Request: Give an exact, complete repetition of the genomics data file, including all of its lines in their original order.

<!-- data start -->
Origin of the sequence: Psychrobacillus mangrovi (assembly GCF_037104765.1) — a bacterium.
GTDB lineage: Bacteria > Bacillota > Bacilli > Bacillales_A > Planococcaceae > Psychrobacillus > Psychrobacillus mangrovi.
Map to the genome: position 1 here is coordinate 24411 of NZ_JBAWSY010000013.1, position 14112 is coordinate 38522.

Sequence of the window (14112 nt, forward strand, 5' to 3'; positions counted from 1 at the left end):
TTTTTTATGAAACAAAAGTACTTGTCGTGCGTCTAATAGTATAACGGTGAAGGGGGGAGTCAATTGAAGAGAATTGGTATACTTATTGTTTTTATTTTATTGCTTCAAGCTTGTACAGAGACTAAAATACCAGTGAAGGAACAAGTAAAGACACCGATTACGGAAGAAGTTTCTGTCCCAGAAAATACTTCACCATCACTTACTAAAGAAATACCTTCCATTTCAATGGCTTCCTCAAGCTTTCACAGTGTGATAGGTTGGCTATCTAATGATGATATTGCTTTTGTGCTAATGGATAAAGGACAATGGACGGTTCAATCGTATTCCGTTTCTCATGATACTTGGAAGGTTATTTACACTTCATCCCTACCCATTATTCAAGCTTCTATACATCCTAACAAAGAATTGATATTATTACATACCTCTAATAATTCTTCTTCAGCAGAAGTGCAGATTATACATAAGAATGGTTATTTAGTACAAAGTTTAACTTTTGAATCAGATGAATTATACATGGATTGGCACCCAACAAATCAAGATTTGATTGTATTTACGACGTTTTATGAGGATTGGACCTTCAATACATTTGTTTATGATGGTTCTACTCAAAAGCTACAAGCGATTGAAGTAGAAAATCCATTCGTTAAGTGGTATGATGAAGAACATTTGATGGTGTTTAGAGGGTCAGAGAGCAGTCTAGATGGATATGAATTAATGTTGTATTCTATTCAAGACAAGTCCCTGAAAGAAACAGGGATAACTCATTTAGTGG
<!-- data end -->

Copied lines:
Origin of the sequence: Psychrobacillus mangrovi (assembly GCF_037104765.1) — a bacterium.
GTDB lineage: Bacteria > Bacillota > Bacilli > Bacillales_A > Planococcaceae > Psychrobacillus > Psychrobacillus mangrovi.
Map to the genome: position 1 here is coordinate 24411 of NZ_JBAWSY010000013.1, position 14112 is coordinate 38522.

Sequence of the window (14112 nt, forward strand, 5' to 3'; positions counted from 1 at the left end):
TTTTTTATGAAACAAAAGTACTTGTCGTGCGTCTAATAGTATAACGGTGAAGGGGGGAGTCAATTGAAGAGAATTGGTATACTTATTGTTTTTATTTTATTGCTTCAAGCTTGTACAGAGACTAAAATACCAGTGAAGGAACAAGTAAAGACACCGATTACGGAAGAAGTTTCTGTCCCAGAAAATACTTCACCATCACTTACTAAAGAAATACCTTCCATTTCAATGGCTTCCTCAAGCTTTCACAGTGTGATAGGTTGGCTATCTAATGATGATATTGCTTTTGTGCTAATGGATAAAGGACAATGGACGGTTCAATCGTATTCCGTTTCTCATGATACTTGGAAGGTTATTTACACTTCATCCCTACCCATTATTCAAGCTTCTATACATCCTAACAAAGAATTGATATTATTACATACCTCTAATAATTCTTCTTCAGCAGAAGTGCAGATTATACATAAGAATGGTTATTTAGTACAAAGTTTAACTTTTGAATCAGATGAATTATACATGGATTGGCACCCAACAAATCAAGATTTGATTGTATTTACGACGTTTTATGAGGATTGGACCTTCAATACATTTGTTTATGATGGTTCTACTCAAAAGCTACAAGCGATTGAAGTAGAAAATCCATTCGTTAAGTGGTATGATGAAGAACATTTGATGGTGTTTAGAGGGTCAGAGAGCAGTCTAGATGGATATGAATTAATGTTGTATTCTATTCAAGACAAGTCCCTGAAAGAAACAGGGATAACTCATTTAGTGG